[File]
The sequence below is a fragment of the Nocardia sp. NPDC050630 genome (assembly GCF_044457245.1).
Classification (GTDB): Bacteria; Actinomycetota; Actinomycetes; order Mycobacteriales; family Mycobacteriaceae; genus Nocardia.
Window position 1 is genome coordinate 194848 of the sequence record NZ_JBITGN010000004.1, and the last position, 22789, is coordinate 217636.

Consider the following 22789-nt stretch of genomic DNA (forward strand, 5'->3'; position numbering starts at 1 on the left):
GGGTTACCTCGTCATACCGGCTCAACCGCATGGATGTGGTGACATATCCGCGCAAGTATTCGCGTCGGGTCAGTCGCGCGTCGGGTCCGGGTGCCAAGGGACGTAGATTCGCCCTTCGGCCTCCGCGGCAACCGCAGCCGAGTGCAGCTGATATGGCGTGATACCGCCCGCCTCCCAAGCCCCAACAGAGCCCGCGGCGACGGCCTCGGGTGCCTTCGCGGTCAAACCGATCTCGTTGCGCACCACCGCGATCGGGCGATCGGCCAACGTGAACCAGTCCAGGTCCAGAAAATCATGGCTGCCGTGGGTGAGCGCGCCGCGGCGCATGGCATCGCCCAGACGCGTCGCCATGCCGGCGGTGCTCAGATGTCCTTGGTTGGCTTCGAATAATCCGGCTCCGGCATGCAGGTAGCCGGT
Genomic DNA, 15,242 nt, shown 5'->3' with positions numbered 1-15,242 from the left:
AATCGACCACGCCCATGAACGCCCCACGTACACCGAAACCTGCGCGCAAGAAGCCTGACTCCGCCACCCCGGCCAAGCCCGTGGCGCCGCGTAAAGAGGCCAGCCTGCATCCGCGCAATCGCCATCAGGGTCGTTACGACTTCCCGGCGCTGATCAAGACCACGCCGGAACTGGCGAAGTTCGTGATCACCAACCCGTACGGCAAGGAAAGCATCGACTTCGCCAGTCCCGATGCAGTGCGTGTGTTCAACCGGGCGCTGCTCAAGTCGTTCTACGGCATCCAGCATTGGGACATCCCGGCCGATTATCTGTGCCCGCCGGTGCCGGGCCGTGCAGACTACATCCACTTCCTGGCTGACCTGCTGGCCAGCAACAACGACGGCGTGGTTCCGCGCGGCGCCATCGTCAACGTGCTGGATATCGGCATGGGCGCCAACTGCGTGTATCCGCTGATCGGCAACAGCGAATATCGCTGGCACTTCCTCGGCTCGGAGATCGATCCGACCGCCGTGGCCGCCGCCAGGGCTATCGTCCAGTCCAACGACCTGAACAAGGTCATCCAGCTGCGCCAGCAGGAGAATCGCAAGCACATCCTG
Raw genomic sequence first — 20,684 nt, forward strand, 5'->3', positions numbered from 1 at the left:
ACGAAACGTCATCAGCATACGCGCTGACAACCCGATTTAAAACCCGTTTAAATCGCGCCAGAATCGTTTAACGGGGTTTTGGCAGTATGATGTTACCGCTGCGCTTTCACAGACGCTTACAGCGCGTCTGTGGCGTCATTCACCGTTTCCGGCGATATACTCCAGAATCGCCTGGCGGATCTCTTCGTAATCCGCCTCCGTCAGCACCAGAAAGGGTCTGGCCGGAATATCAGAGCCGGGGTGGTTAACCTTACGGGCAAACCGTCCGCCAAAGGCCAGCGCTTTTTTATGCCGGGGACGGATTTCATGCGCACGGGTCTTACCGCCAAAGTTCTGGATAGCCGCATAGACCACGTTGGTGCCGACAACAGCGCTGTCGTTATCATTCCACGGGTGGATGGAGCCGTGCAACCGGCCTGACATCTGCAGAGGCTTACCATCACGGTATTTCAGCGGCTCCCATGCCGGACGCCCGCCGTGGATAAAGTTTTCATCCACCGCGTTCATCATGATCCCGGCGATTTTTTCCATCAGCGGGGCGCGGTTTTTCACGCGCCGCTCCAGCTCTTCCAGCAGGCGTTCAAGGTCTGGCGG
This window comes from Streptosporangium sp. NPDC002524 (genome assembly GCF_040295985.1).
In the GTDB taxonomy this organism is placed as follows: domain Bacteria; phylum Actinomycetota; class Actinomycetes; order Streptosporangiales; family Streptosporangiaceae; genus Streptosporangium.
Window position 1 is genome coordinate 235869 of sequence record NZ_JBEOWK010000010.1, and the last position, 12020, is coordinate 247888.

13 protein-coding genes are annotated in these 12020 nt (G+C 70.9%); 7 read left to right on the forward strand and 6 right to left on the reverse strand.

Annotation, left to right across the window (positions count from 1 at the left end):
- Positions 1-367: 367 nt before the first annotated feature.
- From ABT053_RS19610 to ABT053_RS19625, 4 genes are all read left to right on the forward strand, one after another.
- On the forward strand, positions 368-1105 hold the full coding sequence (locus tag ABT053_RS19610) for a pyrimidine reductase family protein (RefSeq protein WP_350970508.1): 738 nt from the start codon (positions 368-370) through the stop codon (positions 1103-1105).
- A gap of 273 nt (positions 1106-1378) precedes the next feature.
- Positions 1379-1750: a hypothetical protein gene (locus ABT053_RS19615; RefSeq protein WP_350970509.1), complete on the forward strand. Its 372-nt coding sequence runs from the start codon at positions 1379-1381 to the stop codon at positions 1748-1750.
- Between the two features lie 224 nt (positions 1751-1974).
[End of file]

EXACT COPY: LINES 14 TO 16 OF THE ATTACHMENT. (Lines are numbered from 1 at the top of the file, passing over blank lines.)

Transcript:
Annotation, left to right across the window (positions count from 1 at the left end):
- Positions 1-367: 367 nt before the first annotated feature.
- From ABT053_RS19610 to ABT053_RS19625, 4 genes are all read left to right on the forward strand, one after another.